Gibbs appeal to come up for hearing ~~morrow

Published: Tuesday, January 23, 2007, 23:53 [IST]
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London:Herschelle Gibbs's appeal against a two Test match-ban imposed upon the South Africa batsman for "racially offensive" comments during the first Test against Pakistan, will be heard on Wednesday via teleconference, the International Cricket Council (ICC) said in a statement issued from its Dubai headquarters.

Gibbs's case will be heard by Richie Benaud, now one of cricket's most well-known broadcasters, in the former Australia captain's capacity as an ICC appeals commissioner.

The teleconference will also involve Gibbs, his legal representative, ICC match referee Chris Broad and a legal representative acting on his behalf. The global governing body's in-house lawyer Urvasi Naidoo will also be present on the call in an administrative capacity.

Benaud, under the terms of the appeals procedure, has seven days in which to hear and determine the appeal.

As his appointment was confirmed on January 18, the appeal will be processed before the Friday start of the third Test between South Africa and Pakistan in Cape Town.

Benaud has complete discretion to increase, reduce, amend or substitute the original verdict and his decision is final and binding.

The ICC's announcement came after Pakistan levelled the series at 1-1 earlier Monday with a five-wicket win in the second Test in Port Elizabeth.

Gibbs was found guilty of a Level 3 offence under the ICC code of conduct which prohibits using "any language or gestures that offends, insults, humiliates, intimidates, threatens, disparages or vilifies another person on the basis of that person's race, religion, colour, descent or national or ethic origin."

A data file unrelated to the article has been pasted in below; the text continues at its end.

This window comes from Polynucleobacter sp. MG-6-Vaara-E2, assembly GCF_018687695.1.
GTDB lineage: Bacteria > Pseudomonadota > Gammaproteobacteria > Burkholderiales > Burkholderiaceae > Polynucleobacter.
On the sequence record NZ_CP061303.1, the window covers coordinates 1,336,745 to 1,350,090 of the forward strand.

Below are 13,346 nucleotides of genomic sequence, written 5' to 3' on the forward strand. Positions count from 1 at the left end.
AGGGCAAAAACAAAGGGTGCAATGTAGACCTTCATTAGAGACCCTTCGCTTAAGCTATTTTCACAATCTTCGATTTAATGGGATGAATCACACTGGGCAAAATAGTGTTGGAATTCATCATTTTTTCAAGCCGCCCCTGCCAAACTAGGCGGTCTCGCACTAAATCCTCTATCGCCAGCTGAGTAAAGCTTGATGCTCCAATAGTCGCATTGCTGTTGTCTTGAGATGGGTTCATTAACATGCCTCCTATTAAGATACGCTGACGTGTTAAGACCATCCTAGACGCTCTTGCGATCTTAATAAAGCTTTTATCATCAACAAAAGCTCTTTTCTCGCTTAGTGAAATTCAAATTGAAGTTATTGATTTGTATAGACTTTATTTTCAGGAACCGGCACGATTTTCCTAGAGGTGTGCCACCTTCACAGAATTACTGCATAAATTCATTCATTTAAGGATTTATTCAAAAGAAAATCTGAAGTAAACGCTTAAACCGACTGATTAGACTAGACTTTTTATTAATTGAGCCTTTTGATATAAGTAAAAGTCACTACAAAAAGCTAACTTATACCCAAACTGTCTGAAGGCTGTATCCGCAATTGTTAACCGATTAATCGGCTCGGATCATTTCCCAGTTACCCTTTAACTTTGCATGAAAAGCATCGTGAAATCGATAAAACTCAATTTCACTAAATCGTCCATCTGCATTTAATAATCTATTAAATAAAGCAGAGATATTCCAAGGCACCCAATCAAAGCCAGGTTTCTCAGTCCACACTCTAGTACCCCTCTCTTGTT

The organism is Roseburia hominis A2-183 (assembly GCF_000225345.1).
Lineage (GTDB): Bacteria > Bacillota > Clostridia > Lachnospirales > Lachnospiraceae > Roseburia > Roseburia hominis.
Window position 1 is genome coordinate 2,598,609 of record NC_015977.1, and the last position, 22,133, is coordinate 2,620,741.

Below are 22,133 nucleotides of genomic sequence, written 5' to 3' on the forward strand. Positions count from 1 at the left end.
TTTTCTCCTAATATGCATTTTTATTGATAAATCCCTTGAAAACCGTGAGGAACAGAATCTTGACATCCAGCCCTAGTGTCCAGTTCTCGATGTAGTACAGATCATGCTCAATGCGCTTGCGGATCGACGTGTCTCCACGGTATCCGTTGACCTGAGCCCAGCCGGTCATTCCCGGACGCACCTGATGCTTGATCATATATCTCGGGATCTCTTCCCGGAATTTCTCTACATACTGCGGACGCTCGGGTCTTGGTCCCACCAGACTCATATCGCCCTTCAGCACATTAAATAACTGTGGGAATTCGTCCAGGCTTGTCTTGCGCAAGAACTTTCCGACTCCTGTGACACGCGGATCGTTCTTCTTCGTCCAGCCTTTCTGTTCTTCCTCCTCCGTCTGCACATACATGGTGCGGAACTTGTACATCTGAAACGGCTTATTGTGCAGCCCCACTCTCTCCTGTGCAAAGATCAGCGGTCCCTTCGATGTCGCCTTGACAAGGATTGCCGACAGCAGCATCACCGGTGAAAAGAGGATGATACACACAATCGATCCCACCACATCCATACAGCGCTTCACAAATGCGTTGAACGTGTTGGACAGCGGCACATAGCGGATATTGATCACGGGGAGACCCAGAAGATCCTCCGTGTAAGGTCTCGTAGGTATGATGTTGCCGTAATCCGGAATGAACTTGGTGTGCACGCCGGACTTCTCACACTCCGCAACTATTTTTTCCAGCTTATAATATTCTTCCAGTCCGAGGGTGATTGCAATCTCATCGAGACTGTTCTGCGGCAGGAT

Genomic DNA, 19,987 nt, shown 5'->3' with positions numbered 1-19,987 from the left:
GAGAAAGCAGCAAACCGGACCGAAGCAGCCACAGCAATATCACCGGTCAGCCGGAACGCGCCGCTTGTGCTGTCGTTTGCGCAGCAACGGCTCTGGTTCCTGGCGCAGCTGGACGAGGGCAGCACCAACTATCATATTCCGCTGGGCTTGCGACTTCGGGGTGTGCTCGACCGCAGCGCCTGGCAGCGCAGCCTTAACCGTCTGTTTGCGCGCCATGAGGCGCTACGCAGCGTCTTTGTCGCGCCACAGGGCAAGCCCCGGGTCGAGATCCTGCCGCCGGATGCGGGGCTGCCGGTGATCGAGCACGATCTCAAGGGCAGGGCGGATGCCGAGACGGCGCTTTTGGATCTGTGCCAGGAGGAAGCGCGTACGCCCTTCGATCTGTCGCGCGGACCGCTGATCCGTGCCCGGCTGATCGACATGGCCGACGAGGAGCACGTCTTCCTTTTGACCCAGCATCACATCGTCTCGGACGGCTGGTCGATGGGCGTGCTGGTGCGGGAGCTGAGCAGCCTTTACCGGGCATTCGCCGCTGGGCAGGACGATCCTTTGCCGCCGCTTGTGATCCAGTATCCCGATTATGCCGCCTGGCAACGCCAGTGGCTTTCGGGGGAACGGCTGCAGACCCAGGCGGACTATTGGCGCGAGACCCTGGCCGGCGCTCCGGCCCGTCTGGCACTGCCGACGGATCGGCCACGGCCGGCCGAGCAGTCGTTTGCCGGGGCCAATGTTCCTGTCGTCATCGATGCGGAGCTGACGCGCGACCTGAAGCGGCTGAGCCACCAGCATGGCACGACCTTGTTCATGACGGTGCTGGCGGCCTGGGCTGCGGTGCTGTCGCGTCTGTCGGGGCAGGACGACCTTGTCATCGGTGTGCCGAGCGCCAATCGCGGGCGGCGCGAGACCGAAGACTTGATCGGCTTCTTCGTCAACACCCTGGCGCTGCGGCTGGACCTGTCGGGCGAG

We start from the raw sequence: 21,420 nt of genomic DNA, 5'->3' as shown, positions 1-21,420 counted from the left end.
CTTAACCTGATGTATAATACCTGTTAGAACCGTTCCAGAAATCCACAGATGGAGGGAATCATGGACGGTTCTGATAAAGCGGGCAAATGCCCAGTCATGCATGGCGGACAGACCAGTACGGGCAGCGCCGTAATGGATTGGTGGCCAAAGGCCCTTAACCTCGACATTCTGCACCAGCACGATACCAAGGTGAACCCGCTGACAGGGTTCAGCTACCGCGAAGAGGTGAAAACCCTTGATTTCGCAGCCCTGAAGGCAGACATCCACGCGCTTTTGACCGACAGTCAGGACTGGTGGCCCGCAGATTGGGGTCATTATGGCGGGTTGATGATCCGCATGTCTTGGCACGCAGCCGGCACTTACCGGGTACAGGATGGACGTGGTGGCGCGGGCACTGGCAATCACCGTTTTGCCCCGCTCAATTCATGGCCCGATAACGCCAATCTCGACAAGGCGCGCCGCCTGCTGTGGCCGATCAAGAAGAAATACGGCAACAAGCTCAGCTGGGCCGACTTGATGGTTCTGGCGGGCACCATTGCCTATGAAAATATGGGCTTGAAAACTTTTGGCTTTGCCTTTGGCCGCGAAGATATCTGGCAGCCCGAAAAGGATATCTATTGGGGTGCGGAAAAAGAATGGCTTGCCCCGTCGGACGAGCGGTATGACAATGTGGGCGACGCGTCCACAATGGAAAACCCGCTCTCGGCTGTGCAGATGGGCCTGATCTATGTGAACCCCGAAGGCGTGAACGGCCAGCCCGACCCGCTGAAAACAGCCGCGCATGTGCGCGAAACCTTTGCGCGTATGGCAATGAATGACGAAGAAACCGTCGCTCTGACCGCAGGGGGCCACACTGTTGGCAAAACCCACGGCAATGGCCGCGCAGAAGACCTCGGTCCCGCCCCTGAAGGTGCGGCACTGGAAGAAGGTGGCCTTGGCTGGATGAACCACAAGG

The charge, laid by ICC chief executive Malcolm Speed, relates to an incident that took place shortly before the lunch interval on the fourth day of the first Test in Centurion earlier this month, when Gibbs's comments regarding Pakistan supporters were overheard through a stump microphone on the ground.

At a hearing conducted by Broad after the Test, which South Africa won by seven wickets, Gibbs apologised for his remarks but pleaded not guilty to the ICC charge.

Conflicting reports of the incidents which led to Gibbs's remarks have been published in South African newspapers.

The three spectators who were moved from seats near the boundary after allegedly swearing at bowler Paul Harris, claim Harris swore at them.

But other spectators say the Pakistani supporters were abusive and made watching the game unpleasant for people sitting near them.


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